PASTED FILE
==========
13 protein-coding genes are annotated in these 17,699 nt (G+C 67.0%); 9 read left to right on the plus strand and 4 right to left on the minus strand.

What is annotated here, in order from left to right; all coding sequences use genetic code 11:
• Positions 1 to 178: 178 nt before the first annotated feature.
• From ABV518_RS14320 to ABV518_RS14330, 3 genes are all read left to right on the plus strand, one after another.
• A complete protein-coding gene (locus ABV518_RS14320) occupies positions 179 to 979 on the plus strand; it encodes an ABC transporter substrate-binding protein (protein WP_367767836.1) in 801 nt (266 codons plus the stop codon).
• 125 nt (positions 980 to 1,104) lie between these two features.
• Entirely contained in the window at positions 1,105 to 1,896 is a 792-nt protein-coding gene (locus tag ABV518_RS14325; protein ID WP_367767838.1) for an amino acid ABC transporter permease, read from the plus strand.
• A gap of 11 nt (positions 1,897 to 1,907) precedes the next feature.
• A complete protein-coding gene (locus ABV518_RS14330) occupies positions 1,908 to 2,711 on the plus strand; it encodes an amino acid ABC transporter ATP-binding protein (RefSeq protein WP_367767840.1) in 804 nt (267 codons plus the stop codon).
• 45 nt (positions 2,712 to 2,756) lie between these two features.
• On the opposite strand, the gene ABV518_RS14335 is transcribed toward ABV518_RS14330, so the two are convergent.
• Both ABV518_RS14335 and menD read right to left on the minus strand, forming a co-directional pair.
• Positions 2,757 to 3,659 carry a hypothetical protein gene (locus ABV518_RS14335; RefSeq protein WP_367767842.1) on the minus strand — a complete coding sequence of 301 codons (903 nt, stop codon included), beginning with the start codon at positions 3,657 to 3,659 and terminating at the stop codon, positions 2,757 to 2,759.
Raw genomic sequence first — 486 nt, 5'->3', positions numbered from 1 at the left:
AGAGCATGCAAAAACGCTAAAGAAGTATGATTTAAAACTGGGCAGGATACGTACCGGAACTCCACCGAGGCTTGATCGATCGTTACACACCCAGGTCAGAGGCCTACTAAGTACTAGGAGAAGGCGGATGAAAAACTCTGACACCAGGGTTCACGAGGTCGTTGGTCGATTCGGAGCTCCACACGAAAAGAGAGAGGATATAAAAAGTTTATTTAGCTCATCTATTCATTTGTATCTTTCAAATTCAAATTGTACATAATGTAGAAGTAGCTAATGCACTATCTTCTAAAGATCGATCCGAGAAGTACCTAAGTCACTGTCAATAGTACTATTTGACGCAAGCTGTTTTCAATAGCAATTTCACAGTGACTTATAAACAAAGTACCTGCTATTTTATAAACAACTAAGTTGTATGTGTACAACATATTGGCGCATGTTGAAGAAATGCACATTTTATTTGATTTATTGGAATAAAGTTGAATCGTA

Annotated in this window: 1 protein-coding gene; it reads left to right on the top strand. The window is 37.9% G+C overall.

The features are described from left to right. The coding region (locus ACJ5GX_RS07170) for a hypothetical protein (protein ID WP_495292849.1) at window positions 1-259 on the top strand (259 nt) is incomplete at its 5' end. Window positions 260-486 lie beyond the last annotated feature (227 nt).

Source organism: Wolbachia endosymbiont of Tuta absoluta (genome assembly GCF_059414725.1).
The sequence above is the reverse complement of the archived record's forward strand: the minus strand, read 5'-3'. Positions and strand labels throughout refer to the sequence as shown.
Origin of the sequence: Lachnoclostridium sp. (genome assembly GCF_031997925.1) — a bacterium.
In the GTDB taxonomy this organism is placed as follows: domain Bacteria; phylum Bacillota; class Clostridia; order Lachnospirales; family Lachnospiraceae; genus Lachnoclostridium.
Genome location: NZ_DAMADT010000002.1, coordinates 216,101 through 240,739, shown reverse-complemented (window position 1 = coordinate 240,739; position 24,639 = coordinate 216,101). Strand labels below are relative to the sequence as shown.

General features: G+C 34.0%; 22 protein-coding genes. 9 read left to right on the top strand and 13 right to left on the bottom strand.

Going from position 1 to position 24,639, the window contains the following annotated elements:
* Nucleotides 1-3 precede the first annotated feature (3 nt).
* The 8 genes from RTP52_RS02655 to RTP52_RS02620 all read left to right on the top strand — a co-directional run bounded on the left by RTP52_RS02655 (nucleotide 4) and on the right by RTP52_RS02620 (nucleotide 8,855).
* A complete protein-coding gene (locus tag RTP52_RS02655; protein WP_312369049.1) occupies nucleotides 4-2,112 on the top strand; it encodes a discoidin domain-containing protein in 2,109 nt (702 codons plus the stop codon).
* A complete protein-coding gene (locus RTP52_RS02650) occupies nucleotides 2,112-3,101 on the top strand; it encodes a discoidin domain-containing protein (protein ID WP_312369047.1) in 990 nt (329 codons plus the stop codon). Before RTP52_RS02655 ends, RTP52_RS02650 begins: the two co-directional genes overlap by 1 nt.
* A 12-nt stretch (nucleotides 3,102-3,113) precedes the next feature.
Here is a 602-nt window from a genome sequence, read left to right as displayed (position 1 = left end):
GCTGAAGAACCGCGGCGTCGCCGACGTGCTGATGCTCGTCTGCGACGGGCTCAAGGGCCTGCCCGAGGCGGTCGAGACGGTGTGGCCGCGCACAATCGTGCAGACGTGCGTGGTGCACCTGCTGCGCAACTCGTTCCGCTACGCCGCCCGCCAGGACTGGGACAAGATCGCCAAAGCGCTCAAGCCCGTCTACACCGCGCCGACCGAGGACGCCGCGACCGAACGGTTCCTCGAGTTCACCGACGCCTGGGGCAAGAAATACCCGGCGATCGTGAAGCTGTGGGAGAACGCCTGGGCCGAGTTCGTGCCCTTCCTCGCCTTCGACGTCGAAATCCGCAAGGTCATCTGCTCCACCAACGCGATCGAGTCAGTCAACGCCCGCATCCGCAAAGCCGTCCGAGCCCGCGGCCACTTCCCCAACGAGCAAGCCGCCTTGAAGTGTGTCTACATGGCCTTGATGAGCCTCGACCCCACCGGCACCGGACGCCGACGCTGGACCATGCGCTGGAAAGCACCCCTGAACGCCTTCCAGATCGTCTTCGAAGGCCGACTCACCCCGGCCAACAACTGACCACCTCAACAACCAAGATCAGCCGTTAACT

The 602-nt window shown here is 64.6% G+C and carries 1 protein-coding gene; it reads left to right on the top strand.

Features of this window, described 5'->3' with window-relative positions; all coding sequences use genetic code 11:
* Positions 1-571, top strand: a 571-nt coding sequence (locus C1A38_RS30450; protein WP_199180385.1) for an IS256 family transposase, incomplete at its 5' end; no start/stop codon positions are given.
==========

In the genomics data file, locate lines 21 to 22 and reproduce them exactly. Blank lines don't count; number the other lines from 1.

In the GTDB taxonomy this organism is placed as follows: domain Bacteria; phylum Bacillota; class Clostridia; order Lachnospirales; family Lachnospiraceae; genus Lachnoclostridium.
Genome location: NZ_DAMADT010000002.1, coordinates 216,101 through 240,739, shown reverse-complemented (window position 1 = coordinate 240,739; position 24,639 = coordinate 216,101). Strand labels below are relative to the sequence as shown.